Our second show didn’t run quite so smoothly. The power kept going out. There were about 20 Venezuelan military men watching the show and controlling the crowd (we had learned from our first show that we’d need help). Standing on stage with all the uniformed men around us reminded me of the scene from The Sound of Music when the Von Traps are performing at the Vienna Music Festival before their big escape over the mountains.
My impression was that most Venezuelans love to party! In fact, parties often last until three or four in the morning. I attended a couple parties with my host families, but I always left at midnight. In Valencia I went to a Dance Club called “Nuvo.” They had a dress code, so everyone was dressed nicely. There was fancy lighting and special effects and at one point confetti came down from the ceiling. I attended a party in Barquisimeto that was held at the home of my host sister’s friend. Five musicians wearing sombreros arrived and played their trumpets, guitars, and fiddles. It was a live “Mariachi Band” serenading the birthday girl. That was quite the thrilling cultural experience.I really enjoyed my Valencia host family. At one point Jorge asked me who my favorite host family so far in Up With People had been. As I was describing a family from Barrie, Ontario, I mentioned that we had played Uno together. A day or two later Jorge and his family sat down at the table with the Uno cards and asked me to play. So sweet! There was Spanish music playing and we laughed a lot (mostly making fun of my Spanish). Good memory.
When it was time to leave Valencia all the host families gathered at the drop off sight where the busses were. Mothers, fathers, children, and grandparents were all there and many of them were crying and shouting their last goodbyes. People got right up near the windows of our busses and looked in. Once the busses started leaving the people did a clapping cheer that got louder and louder. Then many of them got in their cars and followed behind us, honking their horns and waving madly. There were still cars following us 15 minutes after we departed!
In Barquisimeto, my roommate and I had a nice host mom and two host sisters. Lulu was a university student studying to be a preschool teacher. She told me that on average, it takes about 6 years to get a degree because there are so many strikes at the university! Leibas was the host sister that took us to the party with the Mariachi band. This host family taught us the traditional way to greet one another - with a kiss on the cheek. Everyone kisses everyone except a guy and a guy never kiss each other! Their home was drastically different from the Valencia home. There was nothing fancy about it. The walls were almost completely bare and some of the rooms were separated by just a curtain. Their extremely small kitchen had no door and one could walk right out into their lush, green garden just inches from their stove. There were cockroaches in the shower and cement floors everywhere.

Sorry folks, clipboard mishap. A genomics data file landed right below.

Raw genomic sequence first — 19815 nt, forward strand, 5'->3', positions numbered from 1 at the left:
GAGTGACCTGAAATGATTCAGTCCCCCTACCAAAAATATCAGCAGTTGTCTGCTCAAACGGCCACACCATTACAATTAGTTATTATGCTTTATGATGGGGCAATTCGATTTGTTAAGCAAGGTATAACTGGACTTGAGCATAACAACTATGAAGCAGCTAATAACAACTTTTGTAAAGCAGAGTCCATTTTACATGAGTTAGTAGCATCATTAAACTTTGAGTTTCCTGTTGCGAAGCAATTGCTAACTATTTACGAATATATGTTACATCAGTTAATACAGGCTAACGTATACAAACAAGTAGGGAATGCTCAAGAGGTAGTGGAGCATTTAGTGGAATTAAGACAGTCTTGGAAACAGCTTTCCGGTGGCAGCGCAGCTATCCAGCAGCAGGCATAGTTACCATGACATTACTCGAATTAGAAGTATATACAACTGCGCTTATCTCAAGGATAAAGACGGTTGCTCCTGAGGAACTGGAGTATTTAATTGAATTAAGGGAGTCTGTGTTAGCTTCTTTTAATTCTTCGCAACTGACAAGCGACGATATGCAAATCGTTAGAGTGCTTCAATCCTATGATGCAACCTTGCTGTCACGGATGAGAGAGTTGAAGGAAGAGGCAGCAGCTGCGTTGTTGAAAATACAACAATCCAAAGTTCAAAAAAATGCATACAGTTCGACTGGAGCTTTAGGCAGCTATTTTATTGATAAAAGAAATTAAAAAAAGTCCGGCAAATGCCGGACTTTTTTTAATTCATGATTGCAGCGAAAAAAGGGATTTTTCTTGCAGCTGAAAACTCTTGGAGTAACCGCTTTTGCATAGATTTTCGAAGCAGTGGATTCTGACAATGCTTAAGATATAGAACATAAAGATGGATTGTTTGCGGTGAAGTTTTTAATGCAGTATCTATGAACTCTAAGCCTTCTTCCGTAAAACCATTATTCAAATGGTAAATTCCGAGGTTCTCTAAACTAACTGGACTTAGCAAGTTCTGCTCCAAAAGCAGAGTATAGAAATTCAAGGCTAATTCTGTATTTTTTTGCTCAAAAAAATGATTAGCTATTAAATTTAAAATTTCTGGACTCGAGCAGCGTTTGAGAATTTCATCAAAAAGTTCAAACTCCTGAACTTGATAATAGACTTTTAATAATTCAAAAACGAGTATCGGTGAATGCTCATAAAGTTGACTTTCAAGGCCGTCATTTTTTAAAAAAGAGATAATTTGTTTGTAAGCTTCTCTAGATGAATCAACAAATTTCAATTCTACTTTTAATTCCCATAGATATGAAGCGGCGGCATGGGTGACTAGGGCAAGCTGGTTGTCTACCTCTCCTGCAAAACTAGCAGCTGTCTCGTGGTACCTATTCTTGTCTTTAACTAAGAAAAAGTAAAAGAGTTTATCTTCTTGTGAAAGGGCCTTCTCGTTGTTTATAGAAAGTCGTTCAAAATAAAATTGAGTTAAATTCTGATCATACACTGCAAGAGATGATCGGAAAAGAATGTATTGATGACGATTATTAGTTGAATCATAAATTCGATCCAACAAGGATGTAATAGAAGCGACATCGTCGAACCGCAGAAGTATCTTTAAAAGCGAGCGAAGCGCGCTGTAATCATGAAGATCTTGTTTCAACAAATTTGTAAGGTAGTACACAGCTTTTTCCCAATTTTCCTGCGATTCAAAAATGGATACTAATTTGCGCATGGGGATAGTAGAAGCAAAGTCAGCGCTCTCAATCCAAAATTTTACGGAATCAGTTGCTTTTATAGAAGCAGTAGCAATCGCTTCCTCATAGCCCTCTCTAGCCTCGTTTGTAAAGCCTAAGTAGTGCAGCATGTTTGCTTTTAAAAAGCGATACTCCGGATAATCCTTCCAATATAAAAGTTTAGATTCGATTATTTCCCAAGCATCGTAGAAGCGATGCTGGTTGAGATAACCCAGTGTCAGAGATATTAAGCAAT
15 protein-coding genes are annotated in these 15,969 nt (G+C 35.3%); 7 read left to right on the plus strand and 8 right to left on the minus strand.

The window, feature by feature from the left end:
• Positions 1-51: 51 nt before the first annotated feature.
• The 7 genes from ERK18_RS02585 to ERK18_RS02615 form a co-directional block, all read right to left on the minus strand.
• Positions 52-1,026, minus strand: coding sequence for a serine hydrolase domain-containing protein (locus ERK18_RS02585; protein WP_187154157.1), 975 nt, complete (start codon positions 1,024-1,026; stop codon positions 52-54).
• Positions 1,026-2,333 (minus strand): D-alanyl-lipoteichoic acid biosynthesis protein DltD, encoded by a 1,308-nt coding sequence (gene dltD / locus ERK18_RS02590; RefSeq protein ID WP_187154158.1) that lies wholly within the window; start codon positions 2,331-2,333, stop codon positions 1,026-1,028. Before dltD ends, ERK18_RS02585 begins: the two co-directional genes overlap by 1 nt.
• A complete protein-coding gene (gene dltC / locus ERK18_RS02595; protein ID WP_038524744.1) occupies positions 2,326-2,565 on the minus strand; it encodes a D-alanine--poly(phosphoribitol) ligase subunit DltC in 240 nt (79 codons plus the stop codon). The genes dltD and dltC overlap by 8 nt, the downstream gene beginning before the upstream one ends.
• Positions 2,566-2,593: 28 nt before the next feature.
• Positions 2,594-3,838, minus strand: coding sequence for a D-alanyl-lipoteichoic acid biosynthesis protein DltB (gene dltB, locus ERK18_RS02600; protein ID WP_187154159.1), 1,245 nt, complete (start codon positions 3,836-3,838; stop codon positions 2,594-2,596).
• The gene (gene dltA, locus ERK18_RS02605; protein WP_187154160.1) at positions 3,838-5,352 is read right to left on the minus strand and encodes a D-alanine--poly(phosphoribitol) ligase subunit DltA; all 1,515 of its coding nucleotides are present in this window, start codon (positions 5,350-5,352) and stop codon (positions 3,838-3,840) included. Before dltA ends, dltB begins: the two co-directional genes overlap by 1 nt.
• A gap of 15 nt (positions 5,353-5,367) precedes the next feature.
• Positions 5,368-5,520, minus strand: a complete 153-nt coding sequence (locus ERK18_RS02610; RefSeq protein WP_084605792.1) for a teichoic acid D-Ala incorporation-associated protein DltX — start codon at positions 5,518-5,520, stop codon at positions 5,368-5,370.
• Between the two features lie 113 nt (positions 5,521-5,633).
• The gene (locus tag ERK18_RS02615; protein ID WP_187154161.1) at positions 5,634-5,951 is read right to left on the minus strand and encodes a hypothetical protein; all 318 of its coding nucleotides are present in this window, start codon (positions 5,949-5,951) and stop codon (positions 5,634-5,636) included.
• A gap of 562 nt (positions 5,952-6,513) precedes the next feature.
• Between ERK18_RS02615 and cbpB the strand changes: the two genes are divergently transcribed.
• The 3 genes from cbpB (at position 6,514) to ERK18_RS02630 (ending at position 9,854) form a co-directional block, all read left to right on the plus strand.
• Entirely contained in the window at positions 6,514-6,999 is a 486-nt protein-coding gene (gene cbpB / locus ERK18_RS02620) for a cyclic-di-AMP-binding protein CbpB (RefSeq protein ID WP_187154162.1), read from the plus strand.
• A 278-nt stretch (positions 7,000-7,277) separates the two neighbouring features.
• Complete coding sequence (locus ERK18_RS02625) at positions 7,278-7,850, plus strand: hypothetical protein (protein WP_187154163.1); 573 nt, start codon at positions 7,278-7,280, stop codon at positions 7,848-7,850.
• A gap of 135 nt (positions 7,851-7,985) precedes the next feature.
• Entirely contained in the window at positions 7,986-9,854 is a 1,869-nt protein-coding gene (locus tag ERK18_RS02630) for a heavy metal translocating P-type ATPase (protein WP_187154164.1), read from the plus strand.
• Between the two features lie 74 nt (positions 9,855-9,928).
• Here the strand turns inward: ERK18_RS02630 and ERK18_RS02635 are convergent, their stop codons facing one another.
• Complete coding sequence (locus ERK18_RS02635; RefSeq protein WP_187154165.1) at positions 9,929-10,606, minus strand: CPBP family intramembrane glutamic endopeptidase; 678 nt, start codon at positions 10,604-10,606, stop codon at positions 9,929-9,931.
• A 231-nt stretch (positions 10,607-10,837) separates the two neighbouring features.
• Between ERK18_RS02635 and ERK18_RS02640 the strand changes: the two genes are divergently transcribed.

Our Barquisimeto host family had some terrible news while we were staying with them. Their niece died in a car accident. It was such a sad time. It happened on a “free day” when there were no Up With People activities and we were supposed to spend the day with our host families. My roommate and I just stayed in our room and let them grieve. It was a long day.
On the day we had to leave Barquisimeto our host family wanted to give us something. So, Leibas walked over to the wall in the main entryway and took two clay decorative pieces down from their wall and gave one to me and one to my roommate. Then the wall was bare. We were so moved, we were speechless. I keep that treasure in my curio cabinet and look at it often and remember.
Our third stay in Venezuela was in Caracas, the capital city. I came into this noisy, dirty city full of fear and I basically had a nervous breakdown. At the meeting where we usually meet our host families, the team informed us that most of us were hosted alone and that most of us would have to use the Metro to get to our host family’s house. I was one of them. They explained this right after telling us things like, “Never be alone! Never wear jewelry or Nike shoes! Blond girls watch out because these Venezuelan men can’t be trusted!” I lost it. I cried hysterically and could not be consoled. It’s all a big blur, but eventually they gave me a new host family where I was hosted with four roommates (including a staff member). Our host mom (Yoselyn) and two host sisters were there to bring us home. It took two hours using the Metro system to get us to their penthouse apartment. They lived on the top floor of a twelve story building. They had linoleum floors and glass windows. Out on the terrace one could look over all of Caracas. I slept on the floor, but I was just so thankful to feel safe.